How to become a Babysitter/Nanny
The first step to complete is getting your high school diploma or GED. Home economics and psychology are two classes offered in high school that would be helpful in this role. You need a valid driver's license, with a safe driving history to chauffer the children to doctor appointments and other places. Accredited training classes, which last from 12 to 16 weeks, are available at many state agencies. After finishing a class at the American Council of Nanny School, you can affix “certified professional” to a nanny job title.
What skills help Babysitter/Nannies find jobs?
- Infant Care
- Toddler Care
- Special Needs
- Experience with Children
- Preschool Experience
- Meal Preparation
- Workers' Compensation Law
Career progression for Babysitter/Nanny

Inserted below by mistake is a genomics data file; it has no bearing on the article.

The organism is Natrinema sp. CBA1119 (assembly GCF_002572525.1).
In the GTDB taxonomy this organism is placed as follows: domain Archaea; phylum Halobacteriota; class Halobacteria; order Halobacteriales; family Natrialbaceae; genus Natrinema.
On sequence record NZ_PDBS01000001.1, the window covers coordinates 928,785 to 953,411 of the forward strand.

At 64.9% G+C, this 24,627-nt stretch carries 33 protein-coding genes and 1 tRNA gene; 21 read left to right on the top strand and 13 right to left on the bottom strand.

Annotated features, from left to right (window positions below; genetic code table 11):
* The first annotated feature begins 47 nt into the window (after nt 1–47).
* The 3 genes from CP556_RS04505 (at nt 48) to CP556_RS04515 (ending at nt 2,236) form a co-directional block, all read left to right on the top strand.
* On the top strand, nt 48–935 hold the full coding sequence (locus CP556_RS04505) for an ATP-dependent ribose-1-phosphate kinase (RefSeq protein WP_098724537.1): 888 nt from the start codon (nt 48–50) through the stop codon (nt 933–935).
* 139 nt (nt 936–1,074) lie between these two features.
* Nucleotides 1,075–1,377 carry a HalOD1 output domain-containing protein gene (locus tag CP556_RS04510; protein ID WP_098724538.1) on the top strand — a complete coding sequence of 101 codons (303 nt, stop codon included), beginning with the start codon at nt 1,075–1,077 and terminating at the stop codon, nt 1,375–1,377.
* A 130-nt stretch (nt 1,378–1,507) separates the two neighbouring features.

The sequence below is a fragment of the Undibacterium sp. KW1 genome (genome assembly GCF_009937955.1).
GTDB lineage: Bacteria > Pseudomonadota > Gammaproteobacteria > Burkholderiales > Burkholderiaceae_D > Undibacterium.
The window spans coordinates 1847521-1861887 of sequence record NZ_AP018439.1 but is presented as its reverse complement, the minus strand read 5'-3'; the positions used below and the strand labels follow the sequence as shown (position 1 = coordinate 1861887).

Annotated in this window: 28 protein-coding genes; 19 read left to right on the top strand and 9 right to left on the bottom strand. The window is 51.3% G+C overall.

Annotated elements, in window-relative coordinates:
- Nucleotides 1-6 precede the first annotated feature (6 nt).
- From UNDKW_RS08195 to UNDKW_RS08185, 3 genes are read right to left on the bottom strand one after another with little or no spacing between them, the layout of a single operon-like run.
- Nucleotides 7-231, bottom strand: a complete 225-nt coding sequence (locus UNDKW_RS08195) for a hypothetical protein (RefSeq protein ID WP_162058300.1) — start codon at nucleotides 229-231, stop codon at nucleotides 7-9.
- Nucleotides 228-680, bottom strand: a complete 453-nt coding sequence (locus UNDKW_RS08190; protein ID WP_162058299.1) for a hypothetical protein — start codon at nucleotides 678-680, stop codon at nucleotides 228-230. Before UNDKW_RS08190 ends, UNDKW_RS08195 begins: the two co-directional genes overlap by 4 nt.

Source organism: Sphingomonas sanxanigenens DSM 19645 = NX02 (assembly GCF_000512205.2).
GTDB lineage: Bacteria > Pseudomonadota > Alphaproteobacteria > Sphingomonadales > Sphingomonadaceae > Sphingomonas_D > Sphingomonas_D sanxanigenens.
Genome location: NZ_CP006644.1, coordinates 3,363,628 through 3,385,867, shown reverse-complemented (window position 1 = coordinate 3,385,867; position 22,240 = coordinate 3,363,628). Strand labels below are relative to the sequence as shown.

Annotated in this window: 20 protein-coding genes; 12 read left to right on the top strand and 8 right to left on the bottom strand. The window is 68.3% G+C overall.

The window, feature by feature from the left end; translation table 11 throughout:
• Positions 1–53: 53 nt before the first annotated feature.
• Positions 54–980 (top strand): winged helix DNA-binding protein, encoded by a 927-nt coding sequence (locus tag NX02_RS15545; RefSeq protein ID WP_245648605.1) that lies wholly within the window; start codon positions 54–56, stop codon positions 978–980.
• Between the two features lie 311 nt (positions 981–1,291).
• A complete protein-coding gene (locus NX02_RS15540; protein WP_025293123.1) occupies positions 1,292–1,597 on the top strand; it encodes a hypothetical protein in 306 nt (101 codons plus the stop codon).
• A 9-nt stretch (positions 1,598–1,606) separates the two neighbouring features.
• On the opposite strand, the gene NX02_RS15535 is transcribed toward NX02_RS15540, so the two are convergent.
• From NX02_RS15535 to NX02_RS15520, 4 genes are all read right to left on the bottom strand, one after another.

Education levels for Babysitter/Nannies
Expected salary by experience
Common qualifications for Babysitter/Nannies
- CPR Certification
- First Aid Certification
- Driver's License
- Clinical Nurse Specialist
- SIDS Certification
- Child Development Associate Certification
- Montessori Certification
- Caregiver Certification
- AED Certification
- Childcare Certification
Frequently asked questions
What is the difference between a daycare and a nanny?
A nanny is responsible for taking care of children at home whereas daycare is provided at a center or the daycare provider's home.
Do nannies need insurance?
It depends on whether the nanny is a contractor or self-employed. If the nanny is a contractor, it is usually covered by the family under umbrella insurance. However, nannies do need insurance if they're self-employed.
What are the job responsibilities of a babysitter/nanny?
The job responsibilities of a babysitter/nanny are:
- Bathing, dressing, laundry
- Changing diapers, if age-appropriate
- Planning and preparing meals
- Educational activities and crafts